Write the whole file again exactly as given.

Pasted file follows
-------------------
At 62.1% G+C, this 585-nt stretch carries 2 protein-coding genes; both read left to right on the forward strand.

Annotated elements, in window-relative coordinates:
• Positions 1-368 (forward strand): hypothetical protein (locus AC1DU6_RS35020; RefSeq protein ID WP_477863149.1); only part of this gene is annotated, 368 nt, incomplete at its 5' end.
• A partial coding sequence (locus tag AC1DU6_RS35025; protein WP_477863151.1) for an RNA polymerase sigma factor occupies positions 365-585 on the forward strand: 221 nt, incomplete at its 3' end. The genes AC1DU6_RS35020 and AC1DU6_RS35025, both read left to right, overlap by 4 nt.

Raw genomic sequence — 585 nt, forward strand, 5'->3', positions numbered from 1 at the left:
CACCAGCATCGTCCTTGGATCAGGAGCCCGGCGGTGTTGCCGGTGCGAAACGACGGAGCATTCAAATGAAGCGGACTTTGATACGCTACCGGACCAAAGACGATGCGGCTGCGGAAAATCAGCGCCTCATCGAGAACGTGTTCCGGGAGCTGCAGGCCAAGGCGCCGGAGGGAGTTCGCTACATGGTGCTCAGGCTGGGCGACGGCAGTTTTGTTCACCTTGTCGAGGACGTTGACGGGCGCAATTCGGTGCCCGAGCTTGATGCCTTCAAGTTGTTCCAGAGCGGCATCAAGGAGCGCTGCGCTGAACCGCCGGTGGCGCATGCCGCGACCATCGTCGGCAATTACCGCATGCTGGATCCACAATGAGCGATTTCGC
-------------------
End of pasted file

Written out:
At 62.1% G+C, this 585-nt stretch carries 2 protein-coding genes; both read left to right on the forward strand.

Annotated elements, in window-relative coordinates:
• Positions 1-368 (forward strand): hypothetical protein (locus AC1DU6_RS35020; RefSeq protein ID WP_477863149.1); only part of this gene is annotated, 368 nt, incomplete at its 5' end.
• A partial coding sequence (locus tag AC1DU6_RS35025; protein WP_477863151.1) for an RNA polymerase sigma factor occupies positions 365-585 on the forward strand: 221 nt, incomplete at its 3' end. The genes AC1DU6_RS35020 and AC1DU6_RS35025, both read left to right, overlap by 4 nt.

Raw genomic sequence — 585 nt, forward strand, 5'->3', positions numbered from 1 at the left:
CACCAGCATCGTCCTTGGATCAGGAGCCCGGCGGTGTTGCCGGTGCGAAACGACGGAGCATTCAAATGAAGCGGACTTTGATACGCTACCGGACCAAAGACGATGCGGCTGCGGAAAATCAGCGCCTCATCGAGAACGTGTTCCGGGAGCTGCAGGCCAAGGCGCCGGAGGGAGTTCGCTACATGGTGCTCAGGCTGGGCGACGGCAGTTTTGTTCACCTTGTCGAGGACGTTGACGGGCGCAATTCGGTGCCCGAGCTTGATGCCTTCAAGTTGTTCCAGAGCGGCATCAAGGAGCGCTGCGCTGAACCGCCGGTGGCGCATGCCGCGACCATCGTCGGCAATTACCGCATGCTGGATCCACAATGAGCGATTTCGC